Suppose I created a private network of peer-to-peer cellphones and started handing phones out to people globally. Now, these phones don't have to use the common cell phone bands of the EM spectrum... I know some bands are better than others for building penetration, etc... the users of this network are willing to put up with many annoyances, so maybe they use radio or something more exotic. Each peer needs a transmission distance of maybe 50 meters, tops... not powerful broadcasts.

At first, since few people will have these devices, there would just be bursts of transmission, but over the course of time, the transmissions would rise globally to essentially continuous chatter. Because of encryption, this network will essentially be broadcasting white noise globally on a given channel of the EM spectrum on as narrow a band as possible with current technology.

What transmission band could I use to have the longest period without being detected by government and corporate interests? It has to work to support cell phone type communication net, so maybe I'm restricted to the channels already in use for cell phones, but I'm hoping not. I have heard that between science researchers and government spies, there's essentially global monitoring of the whole spectrum, so someone is going to notice eventually. I'm just trying to figure out a space where that notice can plausibly slip by as long as possible.

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    $\begingroup$ Signals intelligence is the least of your worries. How are you hiding the act of distributing phones globally? Especially how are distributing them so thoroughly each peer is only ~50m away from the next while still staying secret? $\endgroup$
    – Ryan_L
    Commented Sep 1, 2021 at 5:24
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    $\begingroup$ How's peer-to-peer communicators (they aren't cell phones because cell phones use an immense network of cell towers connected to backhaul) going to work globally? Peer-to-peer only works if you have an unbroken chain of peers between each city or some other connection to backhaul to give you connection between cities. $\endgroup$ Commented Sep 1, 2021 at 5:47
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    $\begingroup$ "Because of encryption, this network will essentially be broadcasting white noise globally": maybe they will indeed emit something which resembles white noise, if that's how the physical layer of the transmission works; but encryption has nothing to do with it. Yes, there are signal encoding schemes which are designed to like white noise to naive receivers, with the purpose of squeezing more signals onto one channel, but they can carry any payload, encrypted or not. $\endgroup$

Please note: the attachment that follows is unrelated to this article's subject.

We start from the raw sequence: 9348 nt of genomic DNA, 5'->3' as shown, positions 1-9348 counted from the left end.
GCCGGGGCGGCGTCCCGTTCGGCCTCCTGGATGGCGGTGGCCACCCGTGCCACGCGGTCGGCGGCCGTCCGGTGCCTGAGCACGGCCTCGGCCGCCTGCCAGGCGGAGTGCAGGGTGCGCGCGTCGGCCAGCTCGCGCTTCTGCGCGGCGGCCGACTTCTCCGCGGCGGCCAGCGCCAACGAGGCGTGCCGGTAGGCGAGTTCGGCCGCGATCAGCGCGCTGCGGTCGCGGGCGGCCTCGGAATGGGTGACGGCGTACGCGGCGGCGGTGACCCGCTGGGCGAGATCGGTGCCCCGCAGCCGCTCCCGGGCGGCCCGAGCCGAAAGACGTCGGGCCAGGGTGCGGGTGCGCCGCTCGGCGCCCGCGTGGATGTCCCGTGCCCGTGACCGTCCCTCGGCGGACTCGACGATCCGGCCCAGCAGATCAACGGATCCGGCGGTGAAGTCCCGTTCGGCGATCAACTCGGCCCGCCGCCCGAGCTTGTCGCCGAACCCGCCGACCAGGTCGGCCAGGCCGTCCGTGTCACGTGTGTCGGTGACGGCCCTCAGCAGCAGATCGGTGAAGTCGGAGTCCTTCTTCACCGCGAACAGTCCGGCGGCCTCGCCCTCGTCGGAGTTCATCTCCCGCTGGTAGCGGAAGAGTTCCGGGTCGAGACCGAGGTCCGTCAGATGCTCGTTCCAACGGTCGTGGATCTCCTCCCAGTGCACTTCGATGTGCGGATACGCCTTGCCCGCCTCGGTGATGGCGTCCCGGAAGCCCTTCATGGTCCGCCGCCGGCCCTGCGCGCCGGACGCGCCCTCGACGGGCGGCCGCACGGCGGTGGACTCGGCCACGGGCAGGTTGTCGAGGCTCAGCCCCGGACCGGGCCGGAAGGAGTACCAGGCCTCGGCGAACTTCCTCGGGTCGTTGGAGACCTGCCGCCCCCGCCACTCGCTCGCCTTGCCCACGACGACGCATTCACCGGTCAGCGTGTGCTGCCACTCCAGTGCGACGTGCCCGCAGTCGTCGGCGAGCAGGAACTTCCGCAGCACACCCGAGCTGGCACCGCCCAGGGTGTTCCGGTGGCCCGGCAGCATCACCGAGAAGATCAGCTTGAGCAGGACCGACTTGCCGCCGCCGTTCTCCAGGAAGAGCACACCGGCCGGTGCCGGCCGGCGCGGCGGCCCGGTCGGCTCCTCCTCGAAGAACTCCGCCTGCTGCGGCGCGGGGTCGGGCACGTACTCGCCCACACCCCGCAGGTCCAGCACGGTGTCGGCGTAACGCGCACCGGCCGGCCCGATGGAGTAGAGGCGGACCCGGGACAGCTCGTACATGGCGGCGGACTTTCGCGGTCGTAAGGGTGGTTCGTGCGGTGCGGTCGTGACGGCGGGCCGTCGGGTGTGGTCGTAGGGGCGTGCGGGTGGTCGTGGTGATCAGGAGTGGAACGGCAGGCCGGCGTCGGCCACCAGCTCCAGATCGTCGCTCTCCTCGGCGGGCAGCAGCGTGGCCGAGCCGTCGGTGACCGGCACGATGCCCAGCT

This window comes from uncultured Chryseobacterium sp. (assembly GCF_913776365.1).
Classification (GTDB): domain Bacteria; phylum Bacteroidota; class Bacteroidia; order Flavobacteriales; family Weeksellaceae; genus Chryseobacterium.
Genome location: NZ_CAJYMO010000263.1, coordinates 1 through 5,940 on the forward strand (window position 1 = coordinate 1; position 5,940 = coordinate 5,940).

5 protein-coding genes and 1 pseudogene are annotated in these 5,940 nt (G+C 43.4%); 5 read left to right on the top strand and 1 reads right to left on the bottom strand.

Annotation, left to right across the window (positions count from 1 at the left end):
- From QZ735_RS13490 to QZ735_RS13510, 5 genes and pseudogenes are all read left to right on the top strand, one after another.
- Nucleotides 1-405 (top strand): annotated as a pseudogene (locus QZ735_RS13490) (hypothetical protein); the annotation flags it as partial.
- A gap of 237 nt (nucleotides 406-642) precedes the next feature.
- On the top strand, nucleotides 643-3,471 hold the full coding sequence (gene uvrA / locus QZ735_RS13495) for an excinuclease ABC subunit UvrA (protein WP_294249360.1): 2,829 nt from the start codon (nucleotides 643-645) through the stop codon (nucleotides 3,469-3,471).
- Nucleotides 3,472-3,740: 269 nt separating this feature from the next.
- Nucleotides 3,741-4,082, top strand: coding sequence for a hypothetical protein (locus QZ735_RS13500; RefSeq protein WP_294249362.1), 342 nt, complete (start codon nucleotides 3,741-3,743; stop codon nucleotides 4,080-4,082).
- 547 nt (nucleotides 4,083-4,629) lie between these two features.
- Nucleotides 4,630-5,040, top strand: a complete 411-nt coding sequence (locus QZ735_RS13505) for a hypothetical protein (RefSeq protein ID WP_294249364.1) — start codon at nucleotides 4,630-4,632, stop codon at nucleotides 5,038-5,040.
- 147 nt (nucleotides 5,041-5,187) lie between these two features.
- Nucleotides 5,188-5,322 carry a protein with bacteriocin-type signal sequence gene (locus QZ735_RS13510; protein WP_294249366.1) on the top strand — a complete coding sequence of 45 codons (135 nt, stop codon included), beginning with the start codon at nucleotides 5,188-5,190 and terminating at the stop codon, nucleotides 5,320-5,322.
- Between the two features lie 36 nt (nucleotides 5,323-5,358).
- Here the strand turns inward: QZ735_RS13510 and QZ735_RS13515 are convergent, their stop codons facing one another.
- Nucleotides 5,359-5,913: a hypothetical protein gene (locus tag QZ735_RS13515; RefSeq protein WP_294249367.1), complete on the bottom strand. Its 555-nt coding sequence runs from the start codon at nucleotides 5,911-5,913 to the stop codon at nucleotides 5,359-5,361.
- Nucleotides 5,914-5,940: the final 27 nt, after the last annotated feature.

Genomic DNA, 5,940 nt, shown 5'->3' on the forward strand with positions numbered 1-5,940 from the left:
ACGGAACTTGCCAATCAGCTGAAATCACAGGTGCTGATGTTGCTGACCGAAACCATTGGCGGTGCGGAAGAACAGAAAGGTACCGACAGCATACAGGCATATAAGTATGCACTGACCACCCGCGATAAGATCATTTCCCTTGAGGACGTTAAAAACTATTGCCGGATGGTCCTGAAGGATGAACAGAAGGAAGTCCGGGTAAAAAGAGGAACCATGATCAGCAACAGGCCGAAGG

– AlexP
    Commented Sep 1, 2021 at 6:29
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    $\begingroup$ There really isn't any channel that's both useful and could go a while without being detected. SDRs exist, and make it trivial to watch wide swaths of the spectrum simultaneously, and militaries/governments have high-powered SIGINT software packages which can identify basically any type of radio transmission and flag unusual events instantly. Noise (or an encrypted signal) powerful enough to be useful would be noticed within days, and triangulated and hunted soon afterwards (assuming you are in a first world country). $\endgroup$
    – Dragongeek
    Commented Sep 1, 2021 at 8:19
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    $\begingroup$ Pity the lone chain of rural persons between two cities whose phone batteries only last 20 minutes because they are relaying thousands of simultaneous calls between the cities. $\endgroup$
    – user535733
    Commented Sep 1, 2021 at 13:08

7 Answers 7


Don't pick a single band: use all of them.

Spread spectrum technology can be used to send/retrieve signals below the noise floor. This makes it's hard to detect. The wider the available frequency spectrum you use, the less power devoted to any one frequency and so the harder it is to identify that anyone is actually transmitting.

Let's imagine you transmit at 2.4 GHz normally at 1 watt with a channel width of 10 kHz:

  • Spread that 1 watt over 100 kHz and now a 10 kHz band only gets 100 mW.
  • Spread it over 1 MHz and that 10 kHz band gets 10 mW.
  • Spread it over 10 MHz and you're down to 1 mW detectable signal.
  • 100 MHz → 100 µW, 1 Ghz → 10 µW.

This is the RF power at the antenna. By the time you're a couple of meters away, detecting a 10 µW signal is very hard. But your receiver with its 1 GHz spread spectrum system still listens like you're transmitting at 1 W.